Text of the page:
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Apgar scores found to be useful in assessing premature newborns

The use of Apgar scoring for premature newborns remains widespread, despite controversy about its reliability in measuring health status in these newborns. A recent study, supported by the Agency for Healthcare Research and Quality (HS08385), found that low Apgar scores in premature newborns are associated with increased neonatal morbidity and mortality.

The reliability of Apgar scores in premature newborns has been called into question because several criteria used to determine Apgar scores for full-term newborns (muscle tone, reflex irritability, and respiratory effort) are developmentally determined. Thus, low Apgar scores in term infants mean that some medical problem might be the cause of not meeting developmental milestones. Many argue that low Apgar scores in premature newborns may reflect neurodevelopmental immaturity more than fetal compromise. However, the findings from this study suggest otherwise. This study examined the antenatal and early neonatal correlates of low Apgar scores (less than 3 at 1 minute and less than 6 at 5 minutes) for a group of 852 preterm infants (23 to 34 weeks' gestation) born during a 34-month period between 1984 and 1987 at three hospitals in central New Jersey. Low Apgar scores were associated with increased neonatal morbidity and mortality as well as more neonatal interventions and complications in preterm newborns.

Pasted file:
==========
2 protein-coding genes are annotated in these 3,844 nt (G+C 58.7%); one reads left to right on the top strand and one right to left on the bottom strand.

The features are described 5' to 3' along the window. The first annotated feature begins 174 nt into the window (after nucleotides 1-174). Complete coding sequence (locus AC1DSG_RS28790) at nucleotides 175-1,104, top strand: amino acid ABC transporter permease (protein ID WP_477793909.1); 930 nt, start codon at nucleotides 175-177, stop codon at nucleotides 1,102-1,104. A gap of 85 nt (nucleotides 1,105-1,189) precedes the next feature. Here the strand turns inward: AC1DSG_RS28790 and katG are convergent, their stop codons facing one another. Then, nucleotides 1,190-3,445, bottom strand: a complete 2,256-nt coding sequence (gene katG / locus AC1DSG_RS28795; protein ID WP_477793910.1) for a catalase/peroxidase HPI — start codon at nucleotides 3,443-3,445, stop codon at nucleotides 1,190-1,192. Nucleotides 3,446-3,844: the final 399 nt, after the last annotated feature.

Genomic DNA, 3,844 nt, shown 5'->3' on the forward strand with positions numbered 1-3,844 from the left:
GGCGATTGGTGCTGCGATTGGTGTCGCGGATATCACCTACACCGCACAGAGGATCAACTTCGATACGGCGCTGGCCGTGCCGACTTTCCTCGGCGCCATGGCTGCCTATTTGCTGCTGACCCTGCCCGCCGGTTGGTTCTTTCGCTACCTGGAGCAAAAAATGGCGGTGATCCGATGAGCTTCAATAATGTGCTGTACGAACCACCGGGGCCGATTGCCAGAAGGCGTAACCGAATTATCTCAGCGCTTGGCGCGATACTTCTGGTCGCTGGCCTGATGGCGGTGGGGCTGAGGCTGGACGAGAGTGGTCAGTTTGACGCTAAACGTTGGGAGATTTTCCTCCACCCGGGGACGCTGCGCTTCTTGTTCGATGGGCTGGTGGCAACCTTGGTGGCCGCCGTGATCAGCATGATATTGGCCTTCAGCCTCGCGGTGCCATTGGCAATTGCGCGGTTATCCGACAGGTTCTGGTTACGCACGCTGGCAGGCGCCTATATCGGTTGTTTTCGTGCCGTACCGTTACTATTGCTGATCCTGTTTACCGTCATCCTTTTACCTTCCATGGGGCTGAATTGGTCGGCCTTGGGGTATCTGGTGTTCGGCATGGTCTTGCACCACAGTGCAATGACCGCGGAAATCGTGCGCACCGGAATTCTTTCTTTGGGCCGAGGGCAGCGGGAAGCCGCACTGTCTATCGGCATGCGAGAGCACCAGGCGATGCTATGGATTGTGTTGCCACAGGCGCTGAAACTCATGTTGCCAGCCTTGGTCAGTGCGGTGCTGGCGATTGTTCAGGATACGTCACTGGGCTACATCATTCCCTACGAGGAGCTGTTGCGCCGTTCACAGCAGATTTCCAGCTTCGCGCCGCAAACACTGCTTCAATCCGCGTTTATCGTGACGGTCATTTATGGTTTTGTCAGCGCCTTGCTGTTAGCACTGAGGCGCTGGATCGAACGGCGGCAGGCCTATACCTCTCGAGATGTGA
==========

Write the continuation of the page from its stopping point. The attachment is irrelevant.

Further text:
Premature newborns with low Apgar scores received more cardiopulmonary resuscitation in the delivery room and in the first 6 to 8 hours of neonatal intensive care, and they had significantly higher mortality rates than those with good Apgar scores (54 vs. 26 percent for 23- to 28-week infants, 30 vs. 6 percent for 29- to 34-week infants). Premature newborns with low scores required significantly more positive pressure ventilation, intubation, cardiopulmonary resuscitation, umbilical catheterization, and intravenous medications. The researchers conclude that Apgar scores are a useful tool for assessing neonatal short-term prognosis and the likelihood of intensive care among preterm newborns.

See "Antecedents and neonatal consequences of low Apgar scores in preterm newborns," by Barry Weinberger, M.D., Mujahid Anwar, M.D., Thomas Hegyi, M.D., and others, in the March 2000 Archives of Pediatric and Adolescent Medicine 154, pp. 294-300.

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